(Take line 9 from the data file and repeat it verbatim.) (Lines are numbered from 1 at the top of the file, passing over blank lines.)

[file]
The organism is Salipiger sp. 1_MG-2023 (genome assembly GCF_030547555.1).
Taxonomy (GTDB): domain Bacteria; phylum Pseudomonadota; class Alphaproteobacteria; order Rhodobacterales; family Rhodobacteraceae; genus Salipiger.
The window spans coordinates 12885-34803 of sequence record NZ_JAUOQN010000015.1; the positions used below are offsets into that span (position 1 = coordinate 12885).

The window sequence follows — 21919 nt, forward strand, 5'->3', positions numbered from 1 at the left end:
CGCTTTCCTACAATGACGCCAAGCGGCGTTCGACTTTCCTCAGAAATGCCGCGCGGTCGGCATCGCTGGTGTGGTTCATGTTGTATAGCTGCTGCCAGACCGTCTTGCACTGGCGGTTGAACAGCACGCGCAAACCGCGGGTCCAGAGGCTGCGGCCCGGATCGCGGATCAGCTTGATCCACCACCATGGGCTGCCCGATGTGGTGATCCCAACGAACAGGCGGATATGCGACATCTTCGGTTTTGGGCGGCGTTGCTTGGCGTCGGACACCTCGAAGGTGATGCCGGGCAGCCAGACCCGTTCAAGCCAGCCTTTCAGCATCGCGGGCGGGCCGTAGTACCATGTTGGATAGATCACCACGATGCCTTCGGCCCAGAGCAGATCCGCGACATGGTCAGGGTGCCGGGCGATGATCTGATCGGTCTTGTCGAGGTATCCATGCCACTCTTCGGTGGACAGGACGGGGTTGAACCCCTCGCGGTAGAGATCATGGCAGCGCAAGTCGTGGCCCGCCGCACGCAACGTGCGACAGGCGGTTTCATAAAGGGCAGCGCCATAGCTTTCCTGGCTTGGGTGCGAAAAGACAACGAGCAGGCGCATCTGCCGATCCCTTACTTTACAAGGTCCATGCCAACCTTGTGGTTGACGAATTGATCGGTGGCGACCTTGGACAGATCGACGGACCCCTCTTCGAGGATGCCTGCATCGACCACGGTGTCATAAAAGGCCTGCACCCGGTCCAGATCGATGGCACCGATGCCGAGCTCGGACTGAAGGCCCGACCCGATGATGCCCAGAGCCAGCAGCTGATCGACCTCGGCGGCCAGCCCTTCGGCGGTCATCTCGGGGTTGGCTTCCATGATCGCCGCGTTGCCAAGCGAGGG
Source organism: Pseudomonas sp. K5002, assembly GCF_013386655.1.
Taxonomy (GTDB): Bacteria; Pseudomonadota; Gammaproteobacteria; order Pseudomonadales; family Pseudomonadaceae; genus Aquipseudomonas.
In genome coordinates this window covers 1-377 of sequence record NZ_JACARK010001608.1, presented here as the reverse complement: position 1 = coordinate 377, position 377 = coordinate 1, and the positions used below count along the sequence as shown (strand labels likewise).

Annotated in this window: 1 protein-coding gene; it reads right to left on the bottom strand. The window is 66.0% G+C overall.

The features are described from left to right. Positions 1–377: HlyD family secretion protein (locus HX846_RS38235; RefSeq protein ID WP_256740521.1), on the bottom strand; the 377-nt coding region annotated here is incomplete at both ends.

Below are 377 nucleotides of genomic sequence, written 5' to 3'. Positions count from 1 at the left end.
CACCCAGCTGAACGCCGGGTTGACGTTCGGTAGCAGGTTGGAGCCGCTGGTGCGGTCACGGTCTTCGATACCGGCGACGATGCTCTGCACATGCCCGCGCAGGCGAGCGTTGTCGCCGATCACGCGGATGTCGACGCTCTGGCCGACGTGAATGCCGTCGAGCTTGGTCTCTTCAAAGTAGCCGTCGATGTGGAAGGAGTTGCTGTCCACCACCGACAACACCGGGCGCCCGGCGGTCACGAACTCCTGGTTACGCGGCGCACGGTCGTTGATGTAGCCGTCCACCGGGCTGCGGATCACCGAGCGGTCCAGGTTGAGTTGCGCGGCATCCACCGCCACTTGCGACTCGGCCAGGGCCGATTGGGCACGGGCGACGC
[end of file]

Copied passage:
Annotated in this window: 1 protein-coding gene; it reads right to left on the bottom strand. The window is 66.0% G+C overall.